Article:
It’s not uncommon for customers of ours to want to change the appearance or behavior of their event calendars. Our support staff is not able to help with customizations, though, and so the responsibility of writing custom code often falls squarely and solely on the shoulders of the customer.
The problem is that most customers of ours aren’t programmers, developers, or otherwise familiar with writing code. Even in a situation where our support team does go “above and beyond” and supplies a code snippet, the customer might still not know how to get that code onto their site in the first place.
There are three main workarounds that even the most code-averse folks can take advantage of to get custom code onto their sites.
In this Post
- Method One: Writing a Custom Plugin — Difficulty: Easy
- Method Two: Using the Appearance Editor — Difficulty: Easier
- Method Three: Using a “Custom Function” Plugin — Difficulty: Easiest
Method One: Writing a Custom Plugin
Writing a WordPress plugin might seem tricky, but the level of difficulty and complexity really just depends on what you’re trying to do. Are you trying to recreate The Events Calendar from scratch? Well, this would certainly be a very complicated plugin to make.
But if you’re just trying to add a few snippets to your site, writing a plugin is simple and can be boiled down to just the following few steps.
First, make a .php file on your computer. Not sure how to make a .php file? A quick search online will reveal how easy it is.
Next, add an opening PHP tag and a WordPress plugin header to the top this file. An “opening PHP tag” looks like this: <?php
After that tag, write a plugin header. A plugin header is just some basic information about the plugin: its name, its author, etc. Here is an example you could copy and paste—just replace things like the plugin name, author name, etc., to match your own project:
<?php /* Plugin Name: Snippet — Move the Attendees List to Top of Posts Plugin URI: https://theeventscalendar.com/ Description: This is my quick snippet to move the attendees lists from the bottom of posts to the top. Version: 1.0.0 Author: George Author URI: https://theeventscalendar.com/author/george License: GPLv2 or later */
You can now add your custom code to the .php file. Whether you are writing your own code or just copying-and-pasting code from a support team member or something, you would just place the code below the plugin header. Check out this Gist for a real example file—note how the PHP tag is at the top of the file, then the plugin header below that, and then the actual snippet of code is below the header.
Save the completed file on your computer, and then compress a copy of the file into a .zip. Not sure how to do this? Again, a quick search online will reveal numerous (simple) ways of doing it.
Once you have your plugin file saved as a .zip on your computer, head to Plugins → Add New → Upload in your site’s wp-admin. Once here, upload the .zip you created in Step #4.
Upon completion of the upload, you can then activate the plugin like any other plugin and the code will run on your site.
Method Two: Using the Appearance Editor
There is a simpler alternative to creating a plugin: adding custom code to your theme’s functions.php file via the Appearance → Editor screen in your wp-admin.
While this method is simpler, it’s not without a significant downside: the changes to functions.php you make will be overwritten upon each theme update. So you would have to manually add the customizations back after every time you update your theme.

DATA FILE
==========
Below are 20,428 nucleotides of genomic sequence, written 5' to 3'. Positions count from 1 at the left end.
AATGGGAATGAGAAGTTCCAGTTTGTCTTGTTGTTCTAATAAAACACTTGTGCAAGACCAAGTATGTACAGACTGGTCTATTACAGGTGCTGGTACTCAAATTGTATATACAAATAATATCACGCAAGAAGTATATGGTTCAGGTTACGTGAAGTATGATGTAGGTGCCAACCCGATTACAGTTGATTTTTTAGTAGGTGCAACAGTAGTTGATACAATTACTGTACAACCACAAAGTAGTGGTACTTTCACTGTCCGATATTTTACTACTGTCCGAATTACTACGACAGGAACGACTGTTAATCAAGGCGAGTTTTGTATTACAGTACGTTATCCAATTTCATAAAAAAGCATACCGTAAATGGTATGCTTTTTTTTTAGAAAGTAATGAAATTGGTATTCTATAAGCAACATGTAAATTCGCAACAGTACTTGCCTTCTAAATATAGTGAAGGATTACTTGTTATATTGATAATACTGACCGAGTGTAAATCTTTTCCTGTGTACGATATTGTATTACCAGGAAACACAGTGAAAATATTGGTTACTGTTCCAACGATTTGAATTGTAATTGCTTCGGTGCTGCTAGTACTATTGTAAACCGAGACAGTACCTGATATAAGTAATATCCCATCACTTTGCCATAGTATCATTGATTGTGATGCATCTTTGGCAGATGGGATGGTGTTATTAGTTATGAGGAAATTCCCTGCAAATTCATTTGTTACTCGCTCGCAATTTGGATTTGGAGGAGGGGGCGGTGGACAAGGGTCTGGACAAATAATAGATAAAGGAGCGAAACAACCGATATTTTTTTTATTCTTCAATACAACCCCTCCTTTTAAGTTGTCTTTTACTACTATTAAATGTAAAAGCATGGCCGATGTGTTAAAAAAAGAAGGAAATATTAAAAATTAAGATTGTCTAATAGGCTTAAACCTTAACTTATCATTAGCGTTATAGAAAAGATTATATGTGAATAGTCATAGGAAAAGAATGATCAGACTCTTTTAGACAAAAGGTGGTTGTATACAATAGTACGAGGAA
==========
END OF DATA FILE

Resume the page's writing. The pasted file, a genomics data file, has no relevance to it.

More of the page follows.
To take advantage of the Appearance → Editor method, simply head to the Appearance → Editor page in your wp-admin and navigate to your theme’s functions.php file. Then write or copy-and-paste the code snippet you want to add to your site.
Here is a screenshot showing the same snippet from Method One, but pasted into the theme functions.php file in Appearance → Editor:
Method Three: Using a “Custom Function” Plugin
This last method is perhaps the simplest of all: All you have to do for this third method is search for a plugin on WordPress.org that lets you add custom code snippets directly on your site.
Using a plugin that provides this functionality is a great way to go about adding snippets for the following reasons:
- Using a plugin means that any code you add will not be tied to the site’s theme—so you won’t have to add the code back after each theme update like in the second method above.
- It’s a great way to save time compared to the first method above, in which you create your own plugin to do the job.
- You get to add code from right within your site’s wp-admin!
There are numerous plugins out there that let you add custom code snippets. Your best course of action is to search the WordPress.org plugins repository for a plugin you particularly like. Here are some recommendations from our support team:
There is no “right” method for adding custom code snippets to your WordPress site. Each site and project has different needs and constraints, so evaluate the various options described above and use whichever method best applies.
Keep in mind that you can also, of course, use the methods above in conjunction with each other. For example: Maybe you use the second method to quickly test out a few different snippets—you add them in the Appearance → Editor screen quickly just to see which snippet is the most effective. Once you find the right snippet, you then take the extra bit of time to make a plugin out of it as per the first method above for a more stable, long-term solution.
If a customization job blooms in scope and you need some help from professionals—or just otherwise want to call in the help of a pro—check out our customizations overview page.
And please, before you make any customizations, make a backup of your site!